The CDC or PMIS is required to obtain these approvals and authorizations on behalf of the applicant. A QIP commences from the issuing date of the FRC. Applicants are generally not required to pay any deposit to guarantee their investment, other than specific cases (such as concessions).
13. Process and Timeframe from Submitting an Investment Proposal
The following table outlines the process and timeframe for obtaining the FRC:
|Condition / Requirements||Timeframe|
|Investment proposal submission to the CDC or PMIS||Payment of application fee (KHR 15 million)||N/A|
|Obtaining a CRC from the CDC or PMIS||The proposal contains all the required information, and is not made in respect of an activity included on the Negative List, or which previously has been, or is currently, carried on by the investor or any other person, and which has received investment incentives.||Within 3 working days of submitting the investment proposal.|
|Ministries/Authorities||Meet the conditions/requirements of the approvals, authorizations, clearances, licenses, permits, or registration.||Within 28 working days of obtaining the CRC.|
|CDC or PMIS||Obtaining all the approvals, authorizations, clearances, licenses, permits, or registrations from the relevant ministries/authorities.||28 working days after obtaining the CRC.|
14. Revocation or Cancellation of an FRC
An FRC will be revoked from the date it was issued by the CDC or PMIS if an investor:
- obtained the FRC or compliance certificate through fraud or misrepresentation; or
- fails to commence an investment activity within 6 months of receipt of all required approvals, except in the case of concession contracts where a diﬀerent period is specifically provided.
The CDC or PMIS will immediately notify the investor in writing of the revocation. An investor whose FRC is revoked by the CDC or PMIS may appeal in writing to the co-chairmen of the CDC within 20 working days from the date the revocation notice is received. A QIP whose FRC is revoked or cancelled cannot claim any incentives as set out in the FRC.
15. Investment Projects Approved Prior to the Amendment of the Law on Investment
Investment projects approved under the Law on Investment promulgated on 5 August 1994 will be recognized as QIPs after the investor obtains a certificate of recognition from the CDC. The certificate of recognition will be issued within 3 working days of receipt of the investor’s written request.
Investors recognized as QIPs will continue to enjoy incentives approved by the CDC prior to the Law on Amendment of the Law on Investment, promulgated on 24 March 2003. Investors granted 9 percent profit tax incentives, however, continued to enjoy these incentives only until 2010.
All investors, including those approved under the Law on Investment and those approved under the Law on Amendment of the Law on Investment, can claim their entitlement to the investment incentives only after they have obtained a certificate of compliance from the CDC.
16. Certiﬁcate of Compliance
Only QIPs issued with an annual certificate of compliance (“COC”) are entitled to investment incentives. A COC will be issued to a QIP by the CDC within 90 working days of the end of each financial year. If the CDC fails to issue a COC within this period, a COC is deemed to have been issued.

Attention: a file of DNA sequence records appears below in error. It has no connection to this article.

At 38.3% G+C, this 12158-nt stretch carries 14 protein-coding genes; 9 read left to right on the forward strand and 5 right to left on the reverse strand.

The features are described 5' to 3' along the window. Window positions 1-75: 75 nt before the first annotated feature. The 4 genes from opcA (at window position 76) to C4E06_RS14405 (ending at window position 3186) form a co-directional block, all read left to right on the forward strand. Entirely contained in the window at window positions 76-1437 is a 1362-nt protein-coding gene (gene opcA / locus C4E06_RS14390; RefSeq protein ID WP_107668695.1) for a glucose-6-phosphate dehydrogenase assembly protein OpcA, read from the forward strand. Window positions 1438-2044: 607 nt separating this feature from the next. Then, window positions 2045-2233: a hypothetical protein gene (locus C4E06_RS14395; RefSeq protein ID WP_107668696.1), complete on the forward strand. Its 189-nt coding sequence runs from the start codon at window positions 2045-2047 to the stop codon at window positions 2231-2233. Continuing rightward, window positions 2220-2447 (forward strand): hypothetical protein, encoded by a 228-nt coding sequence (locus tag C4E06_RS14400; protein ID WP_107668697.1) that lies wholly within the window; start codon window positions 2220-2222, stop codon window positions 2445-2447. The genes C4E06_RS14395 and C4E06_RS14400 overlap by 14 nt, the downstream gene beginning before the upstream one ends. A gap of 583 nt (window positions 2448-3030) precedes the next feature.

The CDC may revoke a QIP’s COC if the CDC considers the QIP not to have lodged all required documentation. The QIP will then lose all incentive entitlements from the date of COC revocation.
17. Reporting Obligations
QIPs must submit to the tax authority monthly and annual tax declarations, together with the COC, for the tax year, and pay all applicable taxes. QIPs also must submit certified copies of customs clearance documents and valuation documents (issued by a government-appointed agent) to the CDC and tax authority, within 30 working days of importation.
In addition, QIPs must submit annual audited financial statements by independent auditors, registered in the list of certified public accountants, and auditors of the Institute of Khmer Certified Public Accountants and Auditors.
QIPs must also submit: a quarterly report on the eﬀective import of materials and equipment for production; a quarterly report on the eﬀective export of the QIP’s finished products; an annual inventory list of immovable property; and an investment information sheet in the required format, notably the Investment Information for Survey form.
18. Mergers and Acquisitions Involving Investors
In the event of the merger or acquisition of a company holding a QIP, or transfer of shares in a company holding a QIP, which results in the transferee holding 20 percent or more of the shares, written approval of the CDC or PMIS is required so that the new entity, buyer, or existing QIP holder continues to be entitled to the investment incentives and guarantees.
A written request for such approval must be submitted to the CDC or PMIS within 10 working days prior to the merger, acquisition, or share transfer. The CDC or PMIS will provide its decision in writing within 10 working days of receiving such a request.
Chapter 6 : Company Law and Commercial Registration